Tony Cliff

Not by politics alone: the other Lenin

(October 1973)

From International Socialism (1st series), No. 63, Mid-October 1973, pp. 29–30.
Transcribed by Christian Høgsbjerg.
Marked up by Einde O’Callaghan for the Marxists’ Internet Archive.

Not by politics alone: the other Lenin
Edited by Tamara Deutscher
George Allen and Unwin, £3.95.

This book is a valiant effort to describe the other traits and activities of Lenin besides his political ones. However, the effort was bound to fail.

It is true that the objective historical processes are realised through people, including what we may call great men. And the specific personal traits of these men are of quite large significance – they may well hasten or retard historical development. The personal does play a significant role in the mechanism of the historical process. Alas, in the case of Lenin these personal traits fitted so well as to practically keep out of sight of any of his activities, thoughts or feelings that were not purely political. He was so single-minded, so extremely utilitarian, that he hardly ever looked at himself.

Lunacharsky, writing his Revolutionary Silhouettes while Lenin was still alive, wrote the following, contrasting Trotsky with Lenin:

‘Trotsky treasures his historical role, and would probably be ready to make any personal sacrifice, not excluding the greatest sacrifice of all – that of his life – in order to go down in human memory surrounded by the aureole of a genuine revolutionary leader. His ambition has the same characteristic ...’

As against this:

‘Lenin is not in the least ambitious ... I do not believe that Lenin ever steps back and looks at himself, never even thinks what posterity will say about him. He simply gets on with the job.’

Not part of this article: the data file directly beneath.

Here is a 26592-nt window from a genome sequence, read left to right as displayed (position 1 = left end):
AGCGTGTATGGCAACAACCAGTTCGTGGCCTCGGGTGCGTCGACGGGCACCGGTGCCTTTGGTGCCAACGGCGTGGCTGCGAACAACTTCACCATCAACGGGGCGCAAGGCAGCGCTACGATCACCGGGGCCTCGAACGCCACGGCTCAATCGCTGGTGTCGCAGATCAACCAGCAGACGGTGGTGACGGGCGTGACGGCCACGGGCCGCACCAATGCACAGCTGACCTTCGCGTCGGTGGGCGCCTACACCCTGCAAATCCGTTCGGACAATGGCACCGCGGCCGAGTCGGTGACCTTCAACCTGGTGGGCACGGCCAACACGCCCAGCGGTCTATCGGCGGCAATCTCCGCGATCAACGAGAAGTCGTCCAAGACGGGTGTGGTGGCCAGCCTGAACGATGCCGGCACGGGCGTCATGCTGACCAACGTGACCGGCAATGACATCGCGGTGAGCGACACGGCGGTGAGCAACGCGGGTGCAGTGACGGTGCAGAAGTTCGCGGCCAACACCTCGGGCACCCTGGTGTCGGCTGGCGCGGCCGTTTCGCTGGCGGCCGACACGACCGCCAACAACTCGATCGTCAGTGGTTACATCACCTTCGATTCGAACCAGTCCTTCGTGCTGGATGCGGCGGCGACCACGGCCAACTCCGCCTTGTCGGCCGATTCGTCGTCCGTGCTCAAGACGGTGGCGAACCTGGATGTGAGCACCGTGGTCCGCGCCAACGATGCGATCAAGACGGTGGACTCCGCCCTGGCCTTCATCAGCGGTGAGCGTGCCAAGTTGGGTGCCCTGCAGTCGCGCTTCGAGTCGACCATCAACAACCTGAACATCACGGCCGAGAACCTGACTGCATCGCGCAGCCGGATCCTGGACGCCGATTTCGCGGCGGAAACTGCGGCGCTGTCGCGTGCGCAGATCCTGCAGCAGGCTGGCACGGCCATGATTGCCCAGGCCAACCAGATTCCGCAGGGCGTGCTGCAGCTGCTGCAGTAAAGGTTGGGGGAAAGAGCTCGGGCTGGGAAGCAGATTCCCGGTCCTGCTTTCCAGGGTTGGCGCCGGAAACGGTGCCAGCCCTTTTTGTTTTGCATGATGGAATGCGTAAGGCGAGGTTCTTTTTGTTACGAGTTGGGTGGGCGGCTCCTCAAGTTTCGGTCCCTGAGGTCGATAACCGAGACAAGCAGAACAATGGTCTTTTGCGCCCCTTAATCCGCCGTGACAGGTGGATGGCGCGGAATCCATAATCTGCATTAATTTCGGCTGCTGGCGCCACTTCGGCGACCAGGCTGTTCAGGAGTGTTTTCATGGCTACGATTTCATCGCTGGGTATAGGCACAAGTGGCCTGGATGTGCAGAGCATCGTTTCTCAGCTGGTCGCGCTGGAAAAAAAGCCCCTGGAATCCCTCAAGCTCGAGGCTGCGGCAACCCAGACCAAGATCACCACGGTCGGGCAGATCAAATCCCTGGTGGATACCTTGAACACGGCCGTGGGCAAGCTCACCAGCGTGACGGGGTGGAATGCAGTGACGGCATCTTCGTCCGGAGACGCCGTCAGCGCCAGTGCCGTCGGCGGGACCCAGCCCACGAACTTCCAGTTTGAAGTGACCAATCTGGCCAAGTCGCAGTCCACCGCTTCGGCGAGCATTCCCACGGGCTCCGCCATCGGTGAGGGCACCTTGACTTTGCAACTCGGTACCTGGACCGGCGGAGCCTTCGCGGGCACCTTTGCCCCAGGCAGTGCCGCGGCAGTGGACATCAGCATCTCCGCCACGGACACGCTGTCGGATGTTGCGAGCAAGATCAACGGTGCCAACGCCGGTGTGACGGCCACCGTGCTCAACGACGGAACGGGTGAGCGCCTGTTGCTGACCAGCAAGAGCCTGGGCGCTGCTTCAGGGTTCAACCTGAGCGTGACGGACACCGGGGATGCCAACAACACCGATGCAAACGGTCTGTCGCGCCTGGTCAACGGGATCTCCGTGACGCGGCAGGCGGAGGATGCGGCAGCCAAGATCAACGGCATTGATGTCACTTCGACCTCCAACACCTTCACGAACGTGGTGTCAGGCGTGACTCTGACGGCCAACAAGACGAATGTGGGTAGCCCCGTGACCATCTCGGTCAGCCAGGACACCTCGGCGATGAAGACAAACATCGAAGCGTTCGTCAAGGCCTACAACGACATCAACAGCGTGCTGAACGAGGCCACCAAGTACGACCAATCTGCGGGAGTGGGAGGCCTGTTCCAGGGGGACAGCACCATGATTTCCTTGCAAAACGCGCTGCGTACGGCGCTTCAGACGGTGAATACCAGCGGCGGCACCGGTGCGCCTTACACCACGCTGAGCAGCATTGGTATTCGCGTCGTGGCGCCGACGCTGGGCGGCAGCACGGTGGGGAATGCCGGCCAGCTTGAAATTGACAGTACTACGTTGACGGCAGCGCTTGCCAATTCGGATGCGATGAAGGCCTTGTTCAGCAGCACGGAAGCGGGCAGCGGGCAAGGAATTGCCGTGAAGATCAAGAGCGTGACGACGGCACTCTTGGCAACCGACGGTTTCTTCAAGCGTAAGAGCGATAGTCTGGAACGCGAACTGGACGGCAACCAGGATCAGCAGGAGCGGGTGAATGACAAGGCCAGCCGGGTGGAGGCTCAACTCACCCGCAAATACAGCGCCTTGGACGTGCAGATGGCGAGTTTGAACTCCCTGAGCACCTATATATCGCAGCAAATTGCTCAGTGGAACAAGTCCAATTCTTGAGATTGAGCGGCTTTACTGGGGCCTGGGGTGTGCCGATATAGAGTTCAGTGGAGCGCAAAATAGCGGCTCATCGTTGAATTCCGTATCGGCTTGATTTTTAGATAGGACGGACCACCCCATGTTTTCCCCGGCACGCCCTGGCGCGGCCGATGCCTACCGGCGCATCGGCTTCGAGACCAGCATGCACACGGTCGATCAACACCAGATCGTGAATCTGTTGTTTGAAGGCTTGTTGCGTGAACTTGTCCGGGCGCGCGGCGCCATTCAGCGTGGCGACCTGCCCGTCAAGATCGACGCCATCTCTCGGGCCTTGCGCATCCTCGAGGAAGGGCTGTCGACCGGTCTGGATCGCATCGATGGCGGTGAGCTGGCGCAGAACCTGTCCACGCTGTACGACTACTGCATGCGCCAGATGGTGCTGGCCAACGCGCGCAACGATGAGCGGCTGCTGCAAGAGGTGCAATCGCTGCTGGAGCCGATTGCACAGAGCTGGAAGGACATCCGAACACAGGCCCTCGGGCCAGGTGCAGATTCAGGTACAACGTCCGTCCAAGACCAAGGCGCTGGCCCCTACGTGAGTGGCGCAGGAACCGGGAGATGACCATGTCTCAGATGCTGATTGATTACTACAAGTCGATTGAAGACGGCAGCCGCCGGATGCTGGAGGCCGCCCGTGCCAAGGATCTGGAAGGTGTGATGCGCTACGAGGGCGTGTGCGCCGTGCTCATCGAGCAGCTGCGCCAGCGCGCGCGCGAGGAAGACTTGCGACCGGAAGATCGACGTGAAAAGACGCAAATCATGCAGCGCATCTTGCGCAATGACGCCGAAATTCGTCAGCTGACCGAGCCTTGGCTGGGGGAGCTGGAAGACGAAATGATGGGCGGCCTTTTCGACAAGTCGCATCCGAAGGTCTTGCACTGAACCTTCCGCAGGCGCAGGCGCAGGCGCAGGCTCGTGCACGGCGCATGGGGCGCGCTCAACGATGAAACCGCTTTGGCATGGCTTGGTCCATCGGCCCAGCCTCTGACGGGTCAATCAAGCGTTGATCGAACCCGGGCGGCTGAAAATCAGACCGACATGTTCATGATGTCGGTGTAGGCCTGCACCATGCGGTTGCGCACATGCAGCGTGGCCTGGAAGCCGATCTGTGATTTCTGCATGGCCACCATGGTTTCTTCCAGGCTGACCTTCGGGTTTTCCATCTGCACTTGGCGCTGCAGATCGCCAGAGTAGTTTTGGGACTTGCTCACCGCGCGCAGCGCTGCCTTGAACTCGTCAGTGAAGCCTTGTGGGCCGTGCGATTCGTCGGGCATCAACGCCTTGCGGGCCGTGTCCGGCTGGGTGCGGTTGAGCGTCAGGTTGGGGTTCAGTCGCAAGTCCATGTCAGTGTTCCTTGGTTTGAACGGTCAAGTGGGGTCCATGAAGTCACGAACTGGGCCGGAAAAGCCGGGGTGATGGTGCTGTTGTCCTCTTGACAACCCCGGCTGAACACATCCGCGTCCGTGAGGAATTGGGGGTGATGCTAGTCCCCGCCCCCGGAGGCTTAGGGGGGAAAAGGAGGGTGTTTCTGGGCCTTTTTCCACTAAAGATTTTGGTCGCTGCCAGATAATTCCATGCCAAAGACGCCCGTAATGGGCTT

Because Lenin hardly ever looked in the mirror, there is very little evidence – except for the very short references in Krupskaya’s memoirs – for his feelings and passions. Except for Lenin’s letters to his close friend Inessa Armand (and they seem to be censored by the Stalinist authorities) into which now and again crept a particularly soft note, all his letters are most business-like, practically formal communiques. It is characteristic that in all his letters there is hardly a description of his environment. At most his letters give a brief summing up of everyday activities. It was practically the same whether he described life in prison, in Siberia, Paris, Geneva or London. When members of his family complained that he did not write from Siberia, Krupskaya wrote: ‘Volodya is quite unable to write about the ordinary side of life.’ Lenin was completely engulfed in his work.

His personal relations were always dependent on his political alignment. He was ready to ‘fall in love’ with a new collaborator, but nearly always after a long acquaintance he would discern elements of weakness in him which called the attachment. Also his attitude towards one and the same person changed radically depending on whether at the same time he was on Lenin’s side or against him. In such ‘falling in love’ and out of it, there was no fickleness. The reason why one often finds in Lenin’s writing startling contradictions in his comments on one and the same person is that the basic rule predominated all his life: the needs of the struggle and nothing else.

And as Lenin ‘considered himself ignorant in matters of art and literature’ one cannot make very much of his attitudes to these either. In face of all the above difficulties, the effort to deal with ‘The Other Lenin’, however valiant, and however fine the introductory essay by Tamara Deutscher, was bound to fail. And this is really a pity!

Last updated on 1.9.2013